An initiative unveiled today by the United Nations Environment Programme (UNEP) allows computer users to utilize the popular mapping tool Google Earth to “fly” to 200 of the world’s environmental hotspots.
The atlas will showcase in three dimensions the impact of climate change and other human activities on the planet in places ranging from remote rainforests in the Democratic Republic of the Congo (DRC) to the glaciers of Greenland and Alaska.
“If we are to change the hearts and minds of the global public we need to surprise, to excite and occasionally, perhaps, to shock,” said UNEP Executive Director Achim Steiner. “These images, allied to modern computer technology, do all three.”
Before-and-after images, including the loss of biodiversity-rich forests and farms in Madagascar, are also part of the new tool.
“They also show humanity is equally capable of positive, intelligent and empowering change – from the reforestation of parts of Niger to a new management plan for the Itezhi-tezhi Dam in Zambia which is helping to restore natural and seasonal flooding,” Mr. Steiner said.
The UNEP atlas is part of its popular series highlighting the changing environment, which also includes “One Planet Many People: Atlas of Our Changing Environment,” released in concert with Google Earth.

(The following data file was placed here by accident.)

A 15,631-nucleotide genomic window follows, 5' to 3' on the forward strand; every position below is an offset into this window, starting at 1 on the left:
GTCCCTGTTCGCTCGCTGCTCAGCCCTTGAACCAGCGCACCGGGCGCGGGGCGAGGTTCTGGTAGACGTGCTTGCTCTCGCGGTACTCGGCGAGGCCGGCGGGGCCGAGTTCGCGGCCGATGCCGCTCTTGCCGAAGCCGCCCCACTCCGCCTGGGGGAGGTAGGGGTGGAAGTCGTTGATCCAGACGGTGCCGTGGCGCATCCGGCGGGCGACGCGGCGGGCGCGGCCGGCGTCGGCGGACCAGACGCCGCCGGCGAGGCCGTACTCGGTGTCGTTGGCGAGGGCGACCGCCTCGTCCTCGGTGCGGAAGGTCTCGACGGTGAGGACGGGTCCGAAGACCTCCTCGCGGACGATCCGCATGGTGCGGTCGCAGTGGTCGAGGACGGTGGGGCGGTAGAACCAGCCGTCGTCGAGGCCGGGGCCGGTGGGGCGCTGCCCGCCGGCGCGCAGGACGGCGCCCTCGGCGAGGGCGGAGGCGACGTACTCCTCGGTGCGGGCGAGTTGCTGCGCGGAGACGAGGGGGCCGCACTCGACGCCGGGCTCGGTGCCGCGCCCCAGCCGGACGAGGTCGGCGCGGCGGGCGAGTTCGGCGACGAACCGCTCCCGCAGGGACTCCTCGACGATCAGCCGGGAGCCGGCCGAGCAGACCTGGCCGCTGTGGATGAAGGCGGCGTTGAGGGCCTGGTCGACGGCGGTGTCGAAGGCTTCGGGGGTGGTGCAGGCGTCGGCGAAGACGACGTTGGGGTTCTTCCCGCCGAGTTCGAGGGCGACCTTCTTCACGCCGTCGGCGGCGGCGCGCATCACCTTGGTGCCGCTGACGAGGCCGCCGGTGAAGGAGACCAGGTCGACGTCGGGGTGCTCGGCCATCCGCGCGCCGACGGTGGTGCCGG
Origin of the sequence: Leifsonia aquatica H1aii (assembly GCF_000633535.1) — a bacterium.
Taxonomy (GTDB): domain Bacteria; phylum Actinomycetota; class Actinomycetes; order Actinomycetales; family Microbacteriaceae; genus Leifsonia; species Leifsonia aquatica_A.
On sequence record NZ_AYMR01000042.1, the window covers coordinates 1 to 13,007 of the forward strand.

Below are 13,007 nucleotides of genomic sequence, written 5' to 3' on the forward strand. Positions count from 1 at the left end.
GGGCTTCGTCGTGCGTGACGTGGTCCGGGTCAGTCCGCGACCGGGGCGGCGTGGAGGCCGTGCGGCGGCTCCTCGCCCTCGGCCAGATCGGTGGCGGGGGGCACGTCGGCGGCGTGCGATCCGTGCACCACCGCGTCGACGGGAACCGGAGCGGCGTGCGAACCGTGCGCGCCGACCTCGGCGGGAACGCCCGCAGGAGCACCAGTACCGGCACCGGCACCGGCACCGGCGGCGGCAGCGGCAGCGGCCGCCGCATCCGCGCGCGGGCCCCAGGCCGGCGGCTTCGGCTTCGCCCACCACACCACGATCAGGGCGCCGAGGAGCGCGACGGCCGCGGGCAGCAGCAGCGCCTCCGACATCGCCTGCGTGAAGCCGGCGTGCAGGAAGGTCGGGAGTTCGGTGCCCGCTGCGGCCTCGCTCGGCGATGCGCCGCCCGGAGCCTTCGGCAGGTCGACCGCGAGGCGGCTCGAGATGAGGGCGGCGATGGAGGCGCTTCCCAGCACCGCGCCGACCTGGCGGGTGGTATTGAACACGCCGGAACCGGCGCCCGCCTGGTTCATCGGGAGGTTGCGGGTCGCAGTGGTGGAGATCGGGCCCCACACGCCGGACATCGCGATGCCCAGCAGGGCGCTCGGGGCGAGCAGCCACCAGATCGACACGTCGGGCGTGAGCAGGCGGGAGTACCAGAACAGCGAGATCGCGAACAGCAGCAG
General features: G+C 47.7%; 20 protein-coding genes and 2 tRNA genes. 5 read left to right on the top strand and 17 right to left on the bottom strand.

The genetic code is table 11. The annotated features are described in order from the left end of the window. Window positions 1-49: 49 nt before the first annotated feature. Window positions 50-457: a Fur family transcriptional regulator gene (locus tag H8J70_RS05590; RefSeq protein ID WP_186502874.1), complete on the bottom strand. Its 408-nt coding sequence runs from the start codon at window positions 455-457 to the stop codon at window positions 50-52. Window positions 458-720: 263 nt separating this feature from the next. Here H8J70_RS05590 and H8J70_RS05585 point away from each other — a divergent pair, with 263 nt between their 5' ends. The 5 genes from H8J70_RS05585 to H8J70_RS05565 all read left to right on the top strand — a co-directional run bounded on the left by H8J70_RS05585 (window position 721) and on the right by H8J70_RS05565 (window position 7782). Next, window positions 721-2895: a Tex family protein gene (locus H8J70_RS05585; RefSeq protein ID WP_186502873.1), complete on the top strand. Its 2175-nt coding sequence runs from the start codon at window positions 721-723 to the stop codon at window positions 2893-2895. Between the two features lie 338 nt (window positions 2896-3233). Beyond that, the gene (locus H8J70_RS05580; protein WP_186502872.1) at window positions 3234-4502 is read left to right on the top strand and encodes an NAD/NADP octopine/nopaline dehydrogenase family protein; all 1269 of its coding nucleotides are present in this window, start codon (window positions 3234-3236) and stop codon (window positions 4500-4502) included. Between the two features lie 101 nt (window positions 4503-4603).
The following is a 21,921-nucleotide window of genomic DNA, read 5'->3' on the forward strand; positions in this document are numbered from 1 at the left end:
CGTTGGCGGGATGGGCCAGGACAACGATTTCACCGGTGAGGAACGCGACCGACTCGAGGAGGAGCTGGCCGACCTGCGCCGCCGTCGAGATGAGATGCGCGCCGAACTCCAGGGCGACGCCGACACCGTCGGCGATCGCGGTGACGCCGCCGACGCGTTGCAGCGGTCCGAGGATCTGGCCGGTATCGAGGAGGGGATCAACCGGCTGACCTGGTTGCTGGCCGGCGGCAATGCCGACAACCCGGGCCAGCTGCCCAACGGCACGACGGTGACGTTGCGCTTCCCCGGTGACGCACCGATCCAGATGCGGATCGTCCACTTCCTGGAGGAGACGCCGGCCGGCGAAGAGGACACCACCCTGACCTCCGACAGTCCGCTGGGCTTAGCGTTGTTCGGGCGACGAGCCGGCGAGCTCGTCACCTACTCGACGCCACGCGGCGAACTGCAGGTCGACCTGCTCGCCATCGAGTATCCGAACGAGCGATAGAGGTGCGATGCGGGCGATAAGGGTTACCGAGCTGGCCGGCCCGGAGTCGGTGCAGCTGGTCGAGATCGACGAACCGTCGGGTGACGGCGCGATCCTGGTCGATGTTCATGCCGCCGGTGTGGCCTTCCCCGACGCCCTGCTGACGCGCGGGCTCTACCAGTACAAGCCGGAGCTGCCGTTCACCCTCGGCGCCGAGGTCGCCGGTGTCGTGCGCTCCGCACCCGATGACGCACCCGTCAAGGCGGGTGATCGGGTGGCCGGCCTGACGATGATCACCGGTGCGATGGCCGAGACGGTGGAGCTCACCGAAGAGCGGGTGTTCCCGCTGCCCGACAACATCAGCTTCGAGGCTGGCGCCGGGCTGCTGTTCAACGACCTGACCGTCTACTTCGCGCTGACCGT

In a related development, a scheme called the Africa Carbon Forum, which seeks to boost the number of cleaner energy projects in Africa, was launched in Dakar, Senegal, today.
Under the Kyoto Protocol’s Clean Development Mechanism (CDM), industrialized countries can offset some of their own greenhouse gas emissions to earn certified emission reduction credits.
“Combating climate change will take political will, and it will take a great deal of environment,” said Yvo de Boer, Executive Secretary of the UN Framework Convention on Climate Change (UNFCCC).
“Mechanisms like the CDM are an important means to stimulate that investment, so it’s good to see that Africa is now getting the attention it deserves from the private sector and public sector through events like the Africa Carbon Forum.”
The continent still accounts for only 27 of the more than 1,150 CDM projects currently registered in nearly 50 developing nations, but that number is expected to grow.